Chitosan is a linear polysaccharide produced by the deacetylation of chitin, a naturally occurring polymer. The effect of the degree of deacetylation on properties such as solubility and antimicrobial activity have been studied in several articles.1,2 Chitosan is widely used in a range of diverse fields, including waste management, medicine, food and agriculture.
Chitosan has unique biological properties such as biocompatibility, antimicrobial, biogradeable, mucoadhesion, anticholesterolemic and permeation enhancement effects. These properties have led to its increased utility in specific applications such as antibacterial/anti-biofouling coatings3, controlled release coatings4 and microcapsules5, nanofiltration6, drug delivery hydrogels7, gene delivery8 and tissue engineering scaffolds. For biomedical applications aiming to reach in vivo testing, chitosan derived from non-animal origin (740500, 740063, and 740179) is preferred.9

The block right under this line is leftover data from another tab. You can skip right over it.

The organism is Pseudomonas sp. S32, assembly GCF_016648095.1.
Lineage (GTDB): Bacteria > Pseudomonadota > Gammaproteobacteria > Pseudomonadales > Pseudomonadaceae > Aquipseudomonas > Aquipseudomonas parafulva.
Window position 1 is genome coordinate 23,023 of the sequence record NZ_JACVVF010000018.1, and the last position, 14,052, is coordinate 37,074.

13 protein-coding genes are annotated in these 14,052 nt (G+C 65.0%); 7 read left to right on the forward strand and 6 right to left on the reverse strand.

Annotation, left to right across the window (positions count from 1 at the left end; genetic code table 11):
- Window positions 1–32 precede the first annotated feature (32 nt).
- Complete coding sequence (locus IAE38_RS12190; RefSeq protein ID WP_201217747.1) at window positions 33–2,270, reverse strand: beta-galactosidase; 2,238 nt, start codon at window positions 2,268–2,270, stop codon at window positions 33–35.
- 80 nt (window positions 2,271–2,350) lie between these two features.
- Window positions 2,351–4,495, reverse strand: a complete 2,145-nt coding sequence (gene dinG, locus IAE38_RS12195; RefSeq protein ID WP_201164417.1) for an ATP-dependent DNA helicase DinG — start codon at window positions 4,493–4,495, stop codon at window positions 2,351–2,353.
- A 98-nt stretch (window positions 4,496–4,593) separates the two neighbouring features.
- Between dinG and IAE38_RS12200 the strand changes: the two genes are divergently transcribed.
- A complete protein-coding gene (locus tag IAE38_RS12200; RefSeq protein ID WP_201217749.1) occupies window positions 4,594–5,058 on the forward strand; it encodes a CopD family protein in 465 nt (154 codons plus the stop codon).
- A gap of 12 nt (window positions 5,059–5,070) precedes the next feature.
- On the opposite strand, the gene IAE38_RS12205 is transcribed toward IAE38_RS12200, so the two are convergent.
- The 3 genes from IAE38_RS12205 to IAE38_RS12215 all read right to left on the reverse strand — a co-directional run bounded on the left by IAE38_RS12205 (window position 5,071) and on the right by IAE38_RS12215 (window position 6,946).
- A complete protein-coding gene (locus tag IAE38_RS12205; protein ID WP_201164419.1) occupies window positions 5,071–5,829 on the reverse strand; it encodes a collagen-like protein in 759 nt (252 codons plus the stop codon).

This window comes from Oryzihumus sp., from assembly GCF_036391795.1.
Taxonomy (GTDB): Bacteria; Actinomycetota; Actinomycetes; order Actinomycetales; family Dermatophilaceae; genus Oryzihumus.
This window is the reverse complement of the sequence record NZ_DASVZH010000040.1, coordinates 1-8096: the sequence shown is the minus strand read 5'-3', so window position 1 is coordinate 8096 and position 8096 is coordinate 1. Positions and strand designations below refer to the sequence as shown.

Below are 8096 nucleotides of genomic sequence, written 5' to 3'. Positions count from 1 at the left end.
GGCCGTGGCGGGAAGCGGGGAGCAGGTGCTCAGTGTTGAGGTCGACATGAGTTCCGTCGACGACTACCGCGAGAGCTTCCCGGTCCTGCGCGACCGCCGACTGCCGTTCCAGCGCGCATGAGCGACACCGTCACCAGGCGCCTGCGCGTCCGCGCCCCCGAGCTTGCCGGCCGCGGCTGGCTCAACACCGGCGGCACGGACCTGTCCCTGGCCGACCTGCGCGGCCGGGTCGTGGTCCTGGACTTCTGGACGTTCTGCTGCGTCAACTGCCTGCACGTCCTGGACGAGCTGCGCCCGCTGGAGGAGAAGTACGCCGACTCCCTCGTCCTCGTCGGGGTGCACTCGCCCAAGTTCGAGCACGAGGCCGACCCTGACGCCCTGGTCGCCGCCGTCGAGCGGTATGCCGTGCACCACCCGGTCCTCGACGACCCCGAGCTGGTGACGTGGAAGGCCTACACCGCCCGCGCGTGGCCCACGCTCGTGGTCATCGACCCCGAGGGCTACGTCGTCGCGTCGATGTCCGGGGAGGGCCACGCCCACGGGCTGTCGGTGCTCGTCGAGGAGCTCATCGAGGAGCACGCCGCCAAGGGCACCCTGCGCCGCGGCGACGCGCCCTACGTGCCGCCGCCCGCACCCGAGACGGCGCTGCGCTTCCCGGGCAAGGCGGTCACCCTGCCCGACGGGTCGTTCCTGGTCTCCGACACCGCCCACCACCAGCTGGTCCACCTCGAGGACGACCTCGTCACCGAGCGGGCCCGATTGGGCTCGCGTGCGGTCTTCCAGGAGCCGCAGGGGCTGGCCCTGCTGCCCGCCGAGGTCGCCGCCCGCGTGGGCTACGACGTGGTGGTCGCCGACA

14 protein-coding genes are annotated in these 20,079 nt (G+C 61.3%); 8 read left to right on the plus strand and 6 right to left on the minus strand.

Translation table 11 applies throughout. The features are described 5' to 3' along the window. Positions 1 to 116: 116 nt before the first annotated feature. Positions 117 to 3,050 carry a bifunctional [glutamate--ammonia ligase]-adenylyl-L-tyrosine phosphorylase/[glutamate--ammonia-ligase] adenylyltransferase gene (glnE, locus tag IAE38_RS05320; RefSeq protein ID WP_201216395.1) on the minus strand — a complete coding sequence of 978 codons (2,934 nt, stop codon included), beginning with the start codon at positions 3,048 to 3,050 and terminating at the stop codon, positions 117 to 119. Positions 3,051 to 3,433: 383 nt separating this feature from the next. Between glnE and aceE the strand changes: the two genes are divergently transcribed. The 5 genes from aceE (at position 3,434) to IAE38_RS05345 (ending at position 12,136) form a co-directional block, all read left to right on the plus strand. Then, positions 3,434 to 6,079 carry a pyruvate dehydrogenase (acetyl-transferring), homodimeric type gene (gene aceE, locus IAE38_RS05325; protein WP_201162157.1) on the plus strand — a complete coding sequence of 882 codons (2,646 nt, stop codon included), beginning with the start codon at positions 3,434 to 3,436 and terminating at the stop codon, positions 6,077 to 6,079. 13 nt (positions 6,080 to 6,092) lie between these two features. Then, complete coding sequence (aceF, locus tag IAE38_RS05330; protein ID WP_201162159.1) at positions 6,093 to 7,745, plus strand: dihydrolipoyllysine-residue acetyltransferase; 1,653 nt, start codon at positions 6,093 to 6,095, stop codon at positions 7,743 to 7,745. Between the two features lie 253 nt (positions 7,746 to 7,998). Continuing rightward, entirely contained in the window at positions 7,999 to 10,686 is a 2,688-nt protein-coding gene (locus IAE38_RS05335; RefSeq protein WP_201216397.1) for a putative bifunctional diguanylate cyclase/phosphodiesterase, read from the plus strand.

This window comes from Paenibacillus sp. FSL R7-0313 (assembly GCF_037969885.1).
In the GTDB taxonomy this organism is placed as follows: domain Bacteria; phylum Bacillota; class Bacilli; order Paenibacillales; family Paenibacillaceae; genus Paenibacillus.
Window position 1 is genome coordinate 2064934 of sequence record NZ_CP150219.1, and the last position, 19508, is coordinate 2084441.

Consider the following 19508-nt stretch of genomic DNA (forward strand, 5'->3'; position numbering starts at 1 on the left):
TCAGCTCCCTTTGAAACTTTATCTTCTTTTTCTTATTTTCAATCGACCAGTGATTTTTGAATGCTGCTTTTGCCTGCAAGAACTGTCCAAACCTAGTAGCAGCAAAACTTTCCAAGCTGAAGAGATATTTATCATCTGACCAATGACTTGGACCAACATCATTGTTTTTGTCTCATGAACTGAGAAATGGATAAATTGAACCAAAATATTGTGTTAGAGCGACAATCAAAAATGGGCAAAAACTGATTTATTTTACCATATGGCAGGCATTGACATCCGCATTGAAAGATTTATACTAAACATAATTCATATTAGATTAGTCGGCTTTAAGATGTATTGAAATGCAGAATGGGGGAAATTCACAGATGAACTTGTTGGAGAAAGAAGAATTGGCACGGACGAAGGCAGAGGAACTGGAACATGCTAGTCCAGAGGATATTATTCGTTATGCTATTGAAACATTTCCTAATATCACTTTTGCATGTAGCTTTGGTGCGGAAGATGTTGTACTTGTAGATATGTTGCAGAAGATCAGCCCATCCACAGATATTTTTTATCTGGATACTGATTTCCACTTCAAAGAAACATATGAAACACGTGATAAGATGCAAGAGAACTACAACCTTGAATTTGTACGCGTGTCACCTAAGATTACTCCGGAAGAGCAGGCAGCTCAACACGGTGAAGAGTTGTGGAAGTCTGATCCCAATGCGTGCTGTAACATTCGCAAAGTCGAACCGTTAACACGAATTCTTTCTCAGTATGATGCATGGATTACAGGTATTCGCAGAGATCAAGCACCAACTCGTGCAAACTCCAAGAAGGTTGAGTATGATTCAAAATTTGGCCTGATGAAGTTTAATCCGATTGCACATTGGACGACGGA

1. Anthonsen, M.W.; Varum, K.M.; Smidsrod, O. Carbohy. Polym. 1993, 22, 193. 2. Wang, W.; Bo, S.; Li, S.; Qin, W. Int. J. Bio. Macromol.1991, 13, 281. 3. Nigmatullin, R.; Konovalova, V.; Pobigay, G. J. Appl. Polym. Sci.2009, 111, 1697. 4. Qiu, X.; Leporatti, S.; Donath, E.; Moehwald, H. Langmuir2001, 17, 5375. 5. Miller, M.D.; Bruening, M.L. Chem. Mater.2005, 17, 5375. 6. Berger, J.; Reist, M.; Mayer, J. M.; Felt, O.; Gurny, R. Eur. J. Pharm. Biopharm.2004, 57, 35. 7. Polk, A.; Amsden, B.; De Yao, K.; Peng, T.; Goosen, M. F. A. J. Pharm. Sci.1994, 83, 178. 8. Agnihotri, S.A.; Mallikarjuna, N.N.; Aminabhavi, T.M. J. Control. Release2004, 100, 5. 9. Gautier, S. Drug Delivery Technology 2009, 9, 20.